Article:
The Triumph of Failure - Ireland 1916; How 800 years of British rule led to violent rebellion
The shooting began shortly after one in the afternoon of Easter Monday, April 24, 1916. The first to die - a 19-year-old Irish nurse named Margaret Keogh. She was shot by a British sniper as she tended to a wounded rebel. By the time the fighting ended that Saturday, 485 people had been killed. Most of the dead were civilians, including a number of children.
Henry the Eighth made the island England's first colony. Over the next few centuries, Irish Catholics saw their civil and religious rights denied and were treated like serfs in their own land. The Irish tried several times to cast off the British yoke ... in 1798, with an aborted invasion by the French, and again in 1803. There was an attempted revolution in 1848. All ended in failure.
The potato famine of the 1840s inflamed Irish nationalism. A million people starved to death. A million more left Ireland, many of them immigrating to Canada. Irish men and women, both at home and in the Irish Diaspora, felt that Britain was not only indifferent to their plight, but actively supported the further oppression of a broken people. Secret nationalist societies sprang up, such as the Irish Republican Brotherhood and the Fenian Society, which promoted independence through violence. Scattered throughout the bloody pages of that history are the names of heroes like Daniel O'Connell and martyrs like Robert Emmett.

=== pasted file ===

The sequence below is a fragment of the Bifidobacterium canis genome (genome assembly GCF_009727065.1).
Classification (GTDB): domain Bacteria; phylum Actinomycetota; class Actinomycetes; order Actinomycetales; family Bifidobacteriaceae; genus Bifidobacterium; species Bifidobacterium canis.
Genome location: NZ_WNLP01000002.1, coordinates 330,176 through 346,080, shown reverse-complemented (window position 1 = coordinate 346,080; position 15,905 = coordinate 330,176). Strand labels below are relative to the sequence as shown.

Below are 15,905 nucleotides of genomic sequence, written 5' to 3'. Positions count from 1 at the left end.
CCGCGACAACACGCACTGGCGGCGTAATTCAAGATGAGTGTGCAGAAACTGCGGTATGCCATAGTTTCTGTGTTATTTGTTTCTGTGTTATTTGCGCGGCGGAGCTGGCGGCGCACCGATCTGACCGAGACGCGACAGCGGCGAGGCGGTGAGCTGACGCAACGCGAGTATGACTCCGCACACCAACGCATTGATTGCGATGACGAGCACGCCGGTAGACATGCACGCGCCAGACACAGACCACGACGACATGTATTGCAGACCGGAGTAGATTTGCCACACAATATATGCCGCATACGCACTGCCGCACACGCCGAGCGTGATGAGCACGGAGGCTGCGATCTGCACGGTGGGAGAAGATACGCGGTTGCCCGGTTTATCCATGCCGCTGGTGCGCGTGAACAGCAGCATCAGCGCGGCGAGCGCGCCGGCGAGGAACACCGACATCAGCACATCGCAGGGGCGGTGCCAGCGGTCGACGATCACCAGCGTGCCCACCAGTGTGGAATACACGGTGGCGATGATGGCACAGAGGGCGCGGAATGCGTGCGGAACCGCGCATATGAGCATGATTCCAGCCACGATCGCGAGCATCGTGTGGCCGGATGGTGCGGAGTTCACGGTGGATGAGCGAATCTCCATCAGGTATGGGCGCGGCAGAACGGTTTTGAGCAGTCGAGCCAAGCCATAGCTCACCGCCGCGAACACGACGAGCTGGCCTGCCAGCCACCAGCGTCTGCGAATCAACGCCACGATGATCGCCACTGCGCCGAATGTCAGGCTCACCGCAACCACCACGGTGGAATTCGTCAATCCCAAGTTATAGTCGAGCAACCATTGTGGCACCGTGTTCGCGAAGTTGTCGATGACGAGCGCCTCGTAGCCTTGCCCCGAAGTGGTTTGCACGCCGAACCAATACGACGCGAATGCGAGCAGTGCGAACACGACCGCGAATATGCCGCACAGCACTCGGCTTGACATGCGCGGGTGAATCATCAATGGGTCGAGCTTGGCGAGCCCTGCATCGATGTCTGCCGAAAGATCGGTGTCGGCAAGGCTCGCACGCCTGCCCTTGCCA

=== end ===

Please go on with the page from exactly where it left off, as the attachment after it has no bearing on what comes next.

Late in the 19th Century, the Irish Parliamentary party worked at Westminster for Home Rule - long discussed by the British government. And discussed and discussed some more. The Rising of 1916 erupted against the backdrop of the First World War. England lost interest in Home Rule ... it wanted young Irish recruits to fight Kaiser Bill on the Western Front of Europe. At least 200,000 served. About 50,000 died for England's cause.
Ireland is a republic of the imagination, an island of mists and myths, fed and restored by the tide pools of its history. We have come here to Dublin to decode those myths and mysteries, unlock the true meaning of the Rising and to take the measure of Ireland 100 years on. Dublin a hundred years later struggles with all the tensions and turmoil of any modern Western metropolis. The city has soup kitchens and homeless people ... drugs and gangland shootings ... house prices beyond the reach of young people. And at the core of its culture and its politics, the burden of its history.
In the words of Ireland's greatest poet, a terrible beauty was born.